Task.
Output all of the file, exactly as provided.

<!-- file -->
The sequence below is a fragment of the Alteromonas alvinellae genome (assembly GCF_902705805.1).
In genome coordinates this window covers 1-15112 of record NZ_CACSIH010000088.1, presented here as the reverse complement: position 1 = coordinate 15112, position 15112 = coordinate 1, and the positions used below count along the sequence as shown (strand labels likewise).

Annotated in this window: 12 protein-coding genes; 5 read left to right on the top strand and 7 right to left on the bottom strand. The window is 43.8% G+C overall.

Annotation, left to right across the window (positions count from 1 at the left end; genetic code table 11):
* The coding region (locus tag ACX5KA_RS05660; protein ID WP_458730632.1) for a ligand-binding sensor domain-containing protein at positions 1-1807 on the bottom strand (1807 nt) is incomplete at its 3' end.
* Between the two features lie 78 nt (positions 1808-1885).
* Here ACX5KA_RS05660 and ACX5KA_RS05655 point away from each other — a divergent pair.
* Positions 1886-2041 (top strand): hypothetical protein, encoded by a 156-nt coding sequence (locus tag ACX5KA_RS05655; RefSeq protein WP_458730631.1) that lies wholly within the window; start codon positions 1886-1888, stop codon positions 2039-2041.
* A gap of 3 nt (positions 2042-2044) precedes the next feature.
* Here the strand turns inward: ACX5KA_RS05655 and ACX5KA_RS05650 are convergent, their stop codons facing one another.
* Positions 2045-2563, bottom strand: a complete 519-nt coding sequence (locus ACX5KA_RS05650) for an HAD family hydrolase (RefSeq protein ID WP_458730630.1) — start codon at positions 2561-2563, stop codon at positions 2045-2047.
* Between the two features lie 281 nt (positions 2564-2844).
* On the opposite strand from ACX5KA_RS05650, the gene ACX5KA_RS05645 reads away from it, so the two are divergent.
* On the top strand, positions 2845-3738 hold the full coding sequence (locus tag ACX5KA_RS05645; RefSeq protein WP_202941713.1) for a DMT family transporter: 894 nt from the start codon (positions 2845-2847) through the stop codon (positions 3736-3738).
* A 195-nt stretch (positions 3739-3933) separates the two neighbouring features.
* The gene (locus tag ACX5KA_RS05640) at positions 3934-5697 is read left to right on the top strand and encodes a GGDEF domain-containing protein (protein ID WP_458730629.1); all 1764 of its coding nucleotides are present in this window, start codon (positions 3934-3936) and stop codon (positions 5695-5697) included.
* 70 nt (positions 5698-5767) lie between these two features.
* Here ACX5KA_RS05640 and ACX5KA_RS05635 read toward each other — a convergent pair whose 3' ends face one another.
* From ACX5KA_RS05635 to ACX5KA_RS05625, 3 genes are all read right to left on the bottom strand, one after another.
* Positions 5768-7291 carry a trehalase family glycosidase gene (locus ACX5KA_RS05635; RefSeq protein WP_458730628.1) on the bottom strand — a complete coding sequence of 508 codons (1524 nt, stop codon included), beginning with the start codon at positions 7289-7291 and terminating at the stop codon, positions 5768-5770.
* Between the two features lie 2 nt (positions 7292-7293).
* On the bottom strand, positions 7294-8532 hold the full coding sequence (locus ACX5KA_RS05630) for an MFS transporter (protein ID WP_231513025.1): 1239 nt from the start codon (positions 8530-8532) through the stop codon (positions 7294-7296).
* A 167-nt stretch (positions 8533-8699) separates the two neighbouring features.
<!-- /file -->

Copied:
The sequence below is a fragment of the Alteromonas alvinellae genome (assembly GCF_902705805.1).
In genome coordinates this window covers 1-15112 of record NZ_CACSIH010000088.1, presented here as the reverse complement: position 1 = coordinate 15112, position 15112 = coordinate 1, and the positions used below count along the sequence as shown (strand labels likewise).

Annotated in this window: 12 protein-coding genes; 5 read left to right on the top strand and 7 right to left on the bottom strand. The window is 43.8% G+C overall.

Annotation, left to right across the window (positions count from 1 at the left end; genetic code table 11):
* The coding region (locus tag ACX5KA_RS05660; protein ID WP_458730632.1) for a ligand-binding sensor domain-containing protein at positions 1-1807 on the bottom strand (1807 nt) is incomplete at its 3' end.
* Between the two features lie 78 nt (positions 1808-1885).
* Here ACX5KA_RS05660 and ACX5KA_RS05655 point away from each other — a divergent pair.
* Positions 1886-2041 (top strand): hypothetical protein, encoded by a 156-nt coding sequence (locus tag ACX5KA_RS05655; RefSeq protein WP_458730631.1) that lies wholly within the window; start codon positions 1886-1888, stop codon positions 2039-2041.
* A gap of 3 nt (positions 2042-2044) precedes the next feature.
* Here the strand turns inward: ACX5KA_RS05655 and ACX5KA_RS05650 are convergent, their stop codons facing one another.
* Positions 2045-2563, bottom strand: a complete 519-nt coding sequence (locus ACX5KA_RS05650) for an HAD family hydrolase (RefSeq protein ID WP_458730630.1) — start codon at positions 2561-2563, stop codon at positions 2045-2047.
* Between the two features lie 281 nt (positions 2564-2844).
* On the opposite strand from ACX5KA_RS05650, the gene ACX5KA_RS05645 reads away from it, so the two are divergent.
* On the top strand, positions 2845-3738 hold the full coding sequence (locus tag ACX5KA_RS05645; RefSeq protein WP_202941713.1) for a DMT family transporter: 894 nt from the start codon (positions 2845-2847) through the stop codon (positions 3736-3738).
* A 195-nt stretch (positions 3739-3933) separates the two neighbouring features.
* The gene (locus tag ACX5KA_RS05640) at positions 3934-5697 is read left to right on the top strand and encodes a GGDEF domain-containing protein (protein ID WP_458730629.1); all 1764 of its coding nucleotides are present in this window, start codon (positions 3934-3936) and stop codon (positions 5695-5697) included.
* 70 nt (positions 5698-5767) lie between these two features.
* Here ACX5KA_RS05640 and ACX5KA_RS05635 read toward each other — a convergent pair whose 3' ends face one another.
* From ACX5KA_RS05635 to ACX5KA_RS05625, 3 genes are all read right to left on the bottom strand, one after another.
* Positions 5768-7291 carry a trehalase family glycosidase gene (locus ACX5KA_RS05635; RefSeq protein WP_458730628.1) on the bottom strand — a complete coding sequence of 508 codons (1524 nt, stop codon included), beginning with the start codon at positions 7289-7291 and terminating at the stop codon, positions 5768-5770.
* Between the two features lie 2 nt (positions 7292-7293).
* On the bottom strand, positions 7294-8532 hold the full coding sequence (locus ACX5KA_RS05630) for an MFS transporter (protein ID WP_231513025.1): 1239 nt from the start codon (positions 8530-8532) through the stop codon (positions 7294-7296).
* A 167-nt stretch (positions 8533-8699) separates the two neighbouring features.